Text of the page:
As far as decanters go unless you are storing your booze in the skulls of your enemies you likely can’t come up with a more classy booze storage device for your war room then the Medieval Knights Helmet Decanter.
Not only does it have a decanter inside the helmet but it has room for 4 shot glasses so you can share a victory drink with your battle buddies.
We never thought it was possible to have a toss-up in our heads on the globe booze storage but now the knights helmet might just be edging it out.
The named concept of the battle rifle existed after most battle rifles had fallen out of service. As far as I know, the term is seemingly one made up by firearms enthusiasts to describe rifles that fall outside of the realm of an assault rifle, or sniper rifle. In the firearms industry, we like to make shit up, but occasionally something sticks. Battle rifle was something that stuck.
When most people say battle rifles, they are talking about semi-automatic rifles that fire a full-powered cartridge like the 308, 7.62x54R, and even the newer 6.5 Creedmoor would qualify. These rifles can be select-fire, but its not a requirement. As you’d expect, this includes guns like the AR-10, the FN FAL, the G3, the M14/M1A, and the most modern model on the market, the SCAR-H. These rifles define the contemporary battle rifle, even if most are not that modern.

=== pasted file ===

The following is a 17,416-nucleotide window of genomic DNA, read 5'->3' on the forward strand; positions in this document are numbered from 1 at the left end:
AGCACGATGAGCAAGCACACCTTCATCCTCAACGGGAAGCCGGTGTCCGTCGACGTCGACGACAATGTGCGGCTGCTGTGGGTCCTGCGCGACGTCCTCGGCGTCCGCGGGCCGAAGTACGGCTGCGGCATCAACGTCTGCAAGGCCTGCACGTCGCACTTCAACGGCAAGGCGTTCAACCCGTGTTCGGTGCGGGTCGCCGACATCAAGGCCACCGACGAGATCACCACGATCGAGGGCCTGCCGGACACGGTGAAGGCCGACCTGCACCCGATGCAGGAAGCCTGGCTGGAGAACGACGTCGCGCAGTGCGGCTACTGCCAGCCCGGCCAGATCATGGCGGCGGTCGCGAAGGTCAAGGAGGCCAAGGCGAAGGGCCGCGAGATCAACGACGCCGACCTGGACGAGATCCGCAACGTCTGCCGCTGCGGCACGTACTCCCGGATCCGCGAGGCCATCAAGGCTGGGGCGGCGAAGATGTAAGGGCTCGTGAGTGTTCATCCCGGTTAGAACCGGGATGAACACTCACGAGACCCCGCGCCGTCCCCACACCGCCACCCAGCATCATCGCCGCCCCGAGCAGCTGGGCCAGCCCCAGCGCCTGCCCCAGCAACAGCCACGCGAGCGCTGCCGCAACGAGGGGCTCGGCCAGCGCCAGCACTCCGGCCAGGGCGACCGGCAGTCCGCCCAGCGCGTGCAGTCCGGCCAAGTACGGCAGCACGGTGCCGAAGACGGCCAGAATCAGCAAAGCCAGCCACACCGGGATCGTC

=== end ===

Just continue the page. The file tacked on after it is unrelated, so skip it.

We figured with the start of the new season of Vikings upon us it was time for a Viking themed post. Some Vikings use a breiðöx, others a suppressed SCAR heavy or M320 (though neither of the latter is terribly much use in the skjaldborg). Let’s talk a little about the old school warriors today. Let’s talk about Viking hardware.
Striker-fired guns are the bee’s knees. Rarely do you see a new gun come out in any design besides striker-fired. Hammer fired handguns aren’t dead, but they may be gone as far as armed professionals go. The United States military got rid of the hammer-fired Beretta for the P320. Most police forces have transitioned to these guns in various flavors, and most popular carry guns are striker-fired models. What exactly is a striker-fired handgun? How do they work? Well, let’s find out.
What’s A Striker-Fired gun?
All strikers are firing pins, but not all firing pins are strikers. Striker fired guns can best be described as spring-loaded firing pins. The racking the slide or pulling the trigger, or a combination of both cock the striker and the striker is held in the ready to fire position with potential spring energy behind it. Once the trigger is pulled, the spring energy propels the striker forward.
A company has made it when people start using their brand name as a stand-in for any item in the same realm. For example, tissues being called Kleenex, Jacuzzis and hot tubs, and lest we forget Ping Pong and table tennis. Sometimes it happens even when it’s not an accurate term. This is what has happened with the terms MOLLE and PALS. MOLLE became the nearly synonymous name with modern webbing used on plate carriers, belts, backpacks, and more.
Were no strangers to miniature guns, considering we have a couple of tiny armories worth of them. Ours are all 1:6 scale, though. Goat Guns, however, has some really cool 1:3 scale guns with moveable parts.
These AR 15 replicas, mini-AKs (and other makes and models) are pretty damn sweet.
Jeff de Boer is a potential House Chillycock armorer due to his location in the frozen north. We have considered having him bend the knee because he is an extremely talented artist. After our recent article on dog armor we figured we would see what other pets that could be sent into battle.